On Wed, Jun 21, 2000 at 03:49:12PM +0000, Andrew Kemmy wrote:
> Please forgive if this seems like head-hunting but we are a bit stuck.
Head hunting is generally tolerated on this list, so don't worry about that.
> We have a requirement to deliver basic Linux training e.g.
> taking non-Linux support personnel, giving them an intro to:
>> install - lilo, boot floppies, etc.
> shell commands, pipes, etc,
> networking - e.g. how to add NIC, DNS, NFS, NIS,
> configuring X, KDE, Gnome
After the training, what do you want them to be able to do ? If they could
do all of the above competently, they'd be quite advanced users, but there
is a HUGE amount of material there. You are certainly not going to get the
average "Click the Start Button" support person to that level in a week (in
fact, you may never get the average "Click the Start Button" support person
to that level :-) ) the average "Click the Start Button" support person to
> I think if we could get them to "advanced user" stage that would be
> good. e.g. familiarity with SuSE / Red Hat manuals type-level.
I think other "advanced users" here would agree with me when I say that
"familiarity with SuSE / Red Hat manuals type-level" does not constitute an
advanced user. Also be aware that there are substantial differences between
RedHat and SuSE. In the great scheme of things they are insignificant, but
they will appear large to newbies e.g. linuxconf or control-panel vs. Yast
for configuration, subtle differences in file locations (Filesystem Standard
where are you when we need you ?)
> I am familiar with this material & would be willing to deliver the
I am also very familiar with the material, and might be willing to discuss
delivering such a course, but there's more to delivering a course than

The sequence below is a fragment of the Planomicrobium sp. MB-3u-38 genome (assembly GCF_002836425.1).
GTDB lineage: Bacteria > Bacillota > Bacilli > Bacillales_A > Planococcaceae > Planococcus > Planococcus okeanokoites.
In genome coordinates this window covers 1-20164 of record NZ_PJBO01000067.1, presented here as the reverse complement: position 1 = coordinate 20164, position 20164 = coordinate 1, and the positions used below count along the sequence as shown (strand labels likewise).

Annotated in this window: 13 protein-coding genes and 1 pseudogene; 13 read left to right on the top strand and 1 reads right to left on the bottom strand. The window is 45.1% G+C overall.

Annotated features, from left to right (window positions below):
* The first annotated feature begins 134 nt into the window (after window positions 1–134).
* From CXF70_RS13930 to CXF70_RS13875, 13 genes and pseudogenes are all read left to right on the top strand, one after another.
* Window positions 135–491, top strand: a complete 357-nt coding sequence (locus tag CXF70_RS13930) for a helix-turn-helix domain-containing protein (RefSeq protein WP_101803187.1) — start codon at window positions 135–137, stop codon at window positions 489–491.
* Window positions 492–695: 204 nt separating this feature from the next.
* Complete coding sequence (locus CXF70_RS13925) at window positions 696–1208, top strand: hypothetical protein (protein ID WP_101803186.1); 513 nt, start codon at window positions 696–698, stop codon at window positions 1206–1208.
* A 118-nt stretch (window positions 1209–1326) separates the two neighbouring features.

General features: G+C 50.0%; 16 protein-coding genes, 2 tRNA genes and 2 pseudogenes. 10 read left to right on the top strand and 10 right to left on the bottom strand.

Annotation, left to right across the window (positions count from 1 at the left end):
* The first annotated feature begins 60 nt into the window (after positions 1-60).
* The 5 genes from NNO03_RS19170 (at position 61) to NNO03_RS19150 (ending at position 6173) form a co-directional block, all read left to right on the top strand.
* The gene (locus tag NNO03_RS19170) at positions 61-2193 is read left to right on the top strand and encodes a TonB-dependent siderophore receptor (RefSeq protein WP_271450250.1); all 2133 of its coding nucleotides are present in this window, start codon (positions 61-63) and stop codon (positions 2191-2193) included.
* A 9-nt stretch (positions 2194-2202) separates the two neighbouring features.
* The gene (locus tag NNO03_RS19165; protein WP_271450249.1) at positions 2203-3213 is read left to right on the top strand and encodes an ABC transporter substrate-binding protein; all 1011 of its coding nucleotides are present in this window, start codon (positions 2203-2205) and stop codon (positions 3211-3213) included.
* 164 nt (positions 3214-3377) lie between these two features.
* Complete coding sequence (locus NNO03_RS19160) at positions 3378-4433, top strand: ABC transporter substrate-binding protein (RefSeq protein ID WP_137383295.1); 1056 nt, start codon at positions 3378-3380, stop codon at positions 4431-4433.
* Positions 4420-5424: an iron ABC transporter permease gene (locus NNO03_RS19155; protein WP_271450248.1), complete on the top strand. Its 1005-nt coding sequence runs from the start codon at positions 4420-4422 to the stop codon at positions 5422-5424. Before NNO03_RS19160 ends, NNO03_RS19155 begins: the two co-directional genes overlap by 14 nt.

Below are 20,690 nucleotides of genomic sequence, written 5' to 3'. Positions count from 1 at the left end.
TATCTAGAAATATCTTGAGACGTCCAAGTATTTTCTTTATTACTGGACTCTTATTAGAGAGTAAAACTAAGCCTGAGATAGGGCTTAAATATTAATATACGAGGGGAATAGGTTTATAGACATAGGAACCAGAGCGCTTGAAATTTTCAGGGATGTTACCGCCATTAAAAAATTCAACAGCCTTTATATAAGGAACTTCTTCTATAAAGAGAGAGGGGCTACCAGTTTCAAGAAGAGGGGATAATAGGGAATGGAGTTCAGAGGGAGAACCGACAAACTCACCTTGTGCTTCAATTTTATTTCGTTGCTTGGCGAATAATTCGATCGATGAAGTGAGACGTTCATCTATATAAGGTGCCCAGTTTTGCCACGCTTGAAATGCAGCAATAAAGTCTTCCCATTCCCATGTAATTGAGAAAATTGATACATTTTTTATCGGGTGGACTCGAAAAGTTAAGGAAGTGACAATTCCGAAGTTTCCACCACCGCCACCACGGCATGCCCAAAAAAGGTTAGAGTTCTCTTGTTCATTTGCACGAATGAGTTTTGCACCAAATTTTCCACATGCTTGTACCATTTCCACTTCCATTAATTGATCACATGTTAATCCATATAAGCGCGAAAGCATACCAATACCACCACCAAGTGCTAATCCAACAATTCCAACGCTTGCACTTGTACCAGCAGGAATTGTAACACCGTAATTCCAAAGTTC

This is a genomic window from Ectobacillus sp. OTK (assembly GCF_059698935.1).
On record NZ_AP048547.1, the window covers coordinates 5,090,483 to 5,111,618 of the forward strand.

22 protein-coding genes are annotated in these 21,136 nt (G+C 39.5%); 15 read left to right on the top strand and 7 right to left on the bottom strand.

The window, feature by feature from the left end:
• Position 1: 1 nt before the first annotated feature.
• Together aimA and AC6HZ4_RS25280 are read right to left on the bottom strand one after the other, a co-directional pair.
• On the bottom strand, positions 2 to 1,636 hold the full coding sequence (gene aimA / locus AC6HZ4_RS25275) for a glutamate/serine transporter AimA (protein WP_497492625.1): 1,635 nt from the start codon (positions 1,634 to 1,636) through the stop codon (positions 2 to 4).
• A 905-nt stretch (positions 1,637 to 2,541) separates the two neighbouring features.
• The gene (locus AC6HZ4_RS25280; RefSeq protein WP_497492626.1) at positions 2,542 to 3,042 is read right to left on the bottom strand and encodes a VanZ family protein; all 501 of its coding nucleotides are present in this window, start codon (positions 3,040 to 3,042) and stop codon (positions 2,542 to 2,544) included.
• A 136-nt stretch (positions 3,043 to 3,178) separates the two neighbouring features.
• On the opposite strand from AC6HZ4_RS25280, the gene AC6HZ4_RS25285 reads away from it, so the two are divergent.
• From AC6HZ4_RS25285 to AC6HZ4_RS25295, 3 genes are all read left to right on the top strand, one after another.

familiarity. For instance, there's the issue of a training course per se,
and training materials etc. You could have someone ad-lib, or work through a
RedHat / SuSE manual, but I don't think training professionals think that's
the optimum way of training (I like to learn this way, because I object to
the dumbing down of many training courses, but it doesn't suit everyone).
> Apart from mise there is no-one "in-house" willing to deliver this
AFAIR from eXpo there a souple of companies offering Linux training
commercialy in Ireland - perhaps you should talk to them. The only one I can
think of off-hand is
Global Knowledge Ireland, Fitzwilton House, Wilton Place, Dublin 2.
Tel: 353 (0) 1 613 0340
Fax: 353 (0) 1 613 0341
Email: salesdesk.ie at globalknowledge.net
> (Draw yer own conclusions !!)
Why does the company suddenly want people Linux trained, I wonder ?
> Payment rates would be in line with "Microsoft Certified Trainers" for
> right person.
Unless I sadly miss my guess, you're going to have to pay more for the right
person than for a "Microsoft Certified Trainers" - this would be the kind of
trainer who teaches secretaries how to use Word, no ? To get people where
you want them at Global Knowledge, you'd have to have them do Introduction
to Red Hat Linux (RH033) and Red Hat Linux Systems Administrator I & II
(RH133) - each is a four day course, and each costs £1295. I got those
details from www.globalknowledge.ie but as some pages are headed "Welcome To
Global Knowledge UK" I'd imagine those prices are sterling, so you'd be
spending about IR£3300 per head on training. I suppose Global Knowledge
would give you a discount for quantity, or even give the course in house,
but those are the kinds of costs you're looking at.
> Once more apologies if this post offends.
Apart from when you mentioned "Microsoft Certified Trainers" . . . .
Feel free to contact me off list for a private discussion, if you feel so
Niall O Broin
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